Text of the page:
The LLCs would in essence be shell companies devoid of physical presence and employees, with its management control exercised out of Labuan. Regulatory requirements and statutory filing obligations on LLCs are usually managed by Labuan trust companies.

The practice above was generally accepted as substance, in the context of tax liability, had never been a major issue for LLCs prior to the issuance of the Revised Guidelines. In fact, the Malaysian Courts in Ensco Gerudi (M) Sdn Bhd (“Ensco”) v Director General of Inland Revenue Malaysia (unreported) ruled that tax structures involving Labuan companies are legitimate methods of tax mitigation as long as they are done in accordance with the law and with the requisite approvals having been obtained.

In the Ensco case, Ensco had entered into a lease arrangement with a Labuan company (“Lessor”) which was established specifically to undertake the lease so that withholding tax could be avoided on lease payments to the Lessor.

The Inland Revenue Board had argued that the Lessor was a shell company established for the purposes of tax evasion as the Lessor had no staff, no commercial activity (other than the lease with Ensco), had its management and control exercised by its parent company and had no bank accounts in Labuan. With the issuance of the Revised Guidelines, the question on substance has now become moot.


Other Requirements

Apart from the substance requirements under the Revised Guidelines, LLCs are also required to comply with the following:

  • Sufficient capitalisation – LLCs are now required to ensure sufficient capitalisation. Sufficiency of capital may be gauged, amongst others, by the volume of the business, the value of the assets leased and the relevant leasing arrangements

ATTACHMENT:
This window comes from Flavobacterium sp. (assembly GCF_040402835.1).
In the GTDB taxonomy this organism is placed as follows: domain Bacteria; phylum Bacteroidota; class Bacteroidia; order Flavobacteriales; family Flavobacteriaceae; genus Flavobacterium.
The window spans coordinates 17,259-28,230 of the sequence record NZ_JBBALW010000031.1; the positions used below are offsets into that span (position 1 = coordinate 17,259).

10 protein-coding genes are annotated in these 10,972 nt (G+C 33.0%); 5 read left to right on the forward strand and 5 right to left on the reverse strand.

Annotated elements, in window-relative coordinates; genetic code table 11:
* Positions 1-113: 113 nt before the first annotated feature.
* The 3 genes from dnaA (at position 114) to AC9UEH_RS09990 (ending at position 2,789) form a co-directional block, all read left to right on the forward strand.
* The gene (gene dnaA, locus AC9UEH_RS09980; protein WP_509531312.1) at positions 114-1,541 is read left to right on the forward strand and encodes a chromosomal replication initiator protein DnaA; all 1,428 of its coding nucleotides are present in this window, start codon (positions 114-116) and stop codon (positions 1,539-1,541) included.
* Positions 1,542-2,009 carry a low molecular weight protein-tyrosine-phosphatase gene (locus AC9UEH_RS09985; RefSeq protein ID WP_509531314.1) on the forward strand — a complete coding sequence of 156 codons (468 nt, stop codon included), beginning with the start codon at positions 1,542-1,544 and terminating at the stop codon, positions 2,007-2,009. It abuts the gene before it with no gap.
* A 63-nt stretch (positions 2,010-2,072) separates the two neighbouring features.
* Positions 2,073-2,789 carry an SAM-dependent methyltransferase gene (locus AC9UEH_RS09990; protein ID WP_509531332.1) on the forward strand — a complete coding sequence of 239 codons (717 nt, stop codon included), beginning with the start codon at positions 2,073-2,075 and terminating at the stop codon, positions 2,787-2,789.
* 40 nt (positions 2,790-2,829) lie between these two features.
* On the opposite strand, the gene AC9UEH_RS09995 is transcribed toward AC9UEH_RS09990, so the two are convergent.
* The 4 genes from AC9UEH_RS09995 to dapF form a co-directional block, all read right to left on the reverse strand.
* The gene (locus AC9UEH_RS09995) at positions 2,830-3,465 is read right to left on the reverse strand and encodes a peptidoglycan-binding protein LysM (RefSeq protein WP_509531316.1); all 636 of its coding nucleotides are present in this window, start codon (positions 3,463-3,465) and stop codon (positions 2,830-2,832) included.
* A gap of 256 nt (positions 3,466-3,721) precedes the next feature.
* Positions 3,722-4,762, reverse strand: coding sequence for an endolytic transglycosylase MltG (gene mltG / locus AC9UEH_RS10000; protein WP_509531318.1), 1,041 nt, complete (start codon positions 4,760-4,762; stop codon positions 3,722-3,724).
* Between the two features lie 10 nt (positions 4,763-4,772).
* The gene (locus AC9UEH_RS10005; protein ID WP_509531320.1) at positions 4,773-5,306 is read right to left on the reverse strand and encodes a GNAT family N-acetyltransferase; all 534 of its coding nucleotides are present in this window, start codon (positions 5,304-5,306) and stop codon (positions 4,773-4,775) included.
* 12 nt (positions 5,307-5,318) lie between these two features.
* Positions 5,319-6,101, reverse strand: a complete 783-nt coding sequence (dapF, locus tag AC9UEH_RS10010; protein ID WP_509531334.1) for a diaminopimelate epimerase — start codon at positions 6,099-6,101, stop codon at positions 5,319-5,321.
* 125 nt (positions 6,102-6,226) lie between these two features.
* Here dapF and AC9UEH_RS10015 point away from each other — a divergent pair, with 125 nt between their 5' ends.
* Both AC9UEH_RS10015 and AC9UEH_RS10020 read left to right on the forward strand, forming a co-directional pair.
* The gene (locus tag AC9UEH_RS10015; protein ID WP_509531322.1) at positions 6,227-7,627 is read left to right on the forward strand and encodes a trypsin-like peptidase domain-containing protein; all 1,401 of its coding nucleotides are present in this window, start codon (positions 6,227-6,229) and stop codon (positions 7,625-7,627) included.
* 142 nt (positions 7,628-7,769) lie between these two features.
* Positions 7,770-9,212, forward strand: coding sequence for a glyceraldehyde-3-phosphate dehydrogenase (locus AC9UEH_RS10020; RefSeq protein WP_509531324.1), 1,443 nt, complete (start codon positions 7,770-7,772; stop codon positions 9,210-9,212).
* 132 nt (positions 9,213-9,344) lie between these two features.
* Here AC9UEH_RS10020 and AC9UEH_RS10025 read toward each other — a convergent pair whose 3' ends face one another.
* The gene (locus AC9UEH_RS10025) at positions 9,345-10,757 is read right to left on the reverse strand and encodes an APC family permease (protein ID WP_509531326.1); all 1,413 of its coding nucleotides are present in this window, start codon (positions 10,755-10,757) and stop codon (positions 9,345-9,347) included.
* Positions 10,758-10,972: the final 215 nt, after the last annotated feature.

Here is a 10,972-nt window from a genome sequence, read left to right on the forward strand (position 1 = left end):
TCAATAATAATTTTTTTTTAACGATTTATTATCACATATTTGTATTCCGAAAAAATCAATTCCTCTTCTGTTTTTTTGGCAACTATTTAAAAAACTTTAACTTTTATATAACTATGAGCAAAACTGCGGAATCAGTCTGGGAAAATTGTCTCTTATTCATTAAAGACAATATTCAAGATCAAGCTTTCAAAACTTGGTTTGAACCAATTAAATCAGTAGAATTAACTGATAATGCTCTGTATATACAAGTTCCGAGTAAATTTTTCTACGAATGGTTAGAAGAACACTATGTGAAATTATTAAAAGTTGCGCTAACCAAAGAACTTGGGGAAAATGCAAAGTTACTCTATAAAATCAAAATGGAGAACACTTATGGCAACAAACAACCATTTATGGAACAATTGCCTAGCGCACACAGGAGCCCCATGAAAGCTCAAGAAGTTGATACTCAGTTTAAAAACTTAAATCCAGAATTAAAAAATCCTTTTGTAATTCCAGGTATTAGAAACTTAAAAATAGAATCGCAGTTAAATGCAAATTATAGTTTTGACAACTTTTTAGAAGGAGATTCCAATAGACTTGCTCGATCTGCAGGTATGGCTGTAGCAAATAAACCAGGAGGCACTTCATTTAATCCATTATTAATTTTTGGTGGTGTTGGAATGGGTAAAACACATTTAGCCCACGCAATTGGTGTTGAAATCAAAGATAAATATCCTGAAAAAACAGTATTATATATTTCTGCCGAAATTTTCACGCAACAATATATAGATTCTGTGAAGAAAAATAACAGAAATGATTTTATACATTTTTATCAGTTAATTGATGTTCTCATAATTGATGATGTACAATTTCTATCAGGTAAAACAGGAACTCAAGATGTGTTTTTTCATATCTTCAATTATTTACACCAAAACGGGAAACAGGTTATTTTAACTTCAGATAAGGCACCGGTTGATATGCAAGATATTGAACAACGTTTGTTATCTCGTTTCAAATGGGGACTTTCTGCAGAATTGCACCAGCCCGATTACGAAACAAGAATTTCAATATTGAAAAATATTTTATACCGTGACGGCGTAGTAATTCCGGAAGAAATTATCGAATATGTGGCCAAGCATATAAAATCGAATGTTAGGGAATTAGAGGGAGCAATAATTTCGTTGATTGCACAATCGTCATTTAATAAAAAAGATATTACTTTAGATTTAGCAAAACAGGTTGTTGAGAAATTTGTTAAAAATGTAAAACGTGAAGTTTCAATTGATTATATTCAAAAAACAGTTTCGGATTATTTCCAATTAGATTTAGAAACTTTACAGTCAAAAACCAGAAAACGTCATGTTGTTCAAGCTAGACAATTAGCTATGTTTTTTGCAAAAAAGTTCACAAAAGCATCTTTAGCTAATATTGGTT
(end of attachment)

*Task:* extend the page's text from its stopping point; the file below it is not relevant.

• Leasing approval – All leasing transactions and any change in lease assets will now require LFSA’s prior approval.
  • Licensing fees – The annual license fee payable for leasing businesses is RM60,000 and for every subsequent leasing transaction, the fee payable is RM20,000. The previous guidelines exempted payment of licensing fees where the leasing transaction is entered into between LLCs and non-residents.



Compliance with the Revised Guidelines would mean that most, if not all, LLCs would be required to reorganise their existing business operations in order to maintain their leasing business in Labuan.

In the current climate of intense competition in the aircraft leasing sector, LLCs would have to balance the financial costs and operational requirements on compliance with the Revised Guidelines with tighter margins and the falling values of aircraft.

At this juncture, LLCs need to ensure that it complies with the new requirements under the Revised Guidelines. As for the substance requirements which have yet to come into effect, LLCs should take advantage of the transition period to fully understand such requirements and its business impact so that compliance strategies could be formulated and executed once all of the provisions under the Revised Guidelines become effective next year.


Written by:

Norhisham Abd Bahrin (Partner)

Nazran Arvind Rengganathan (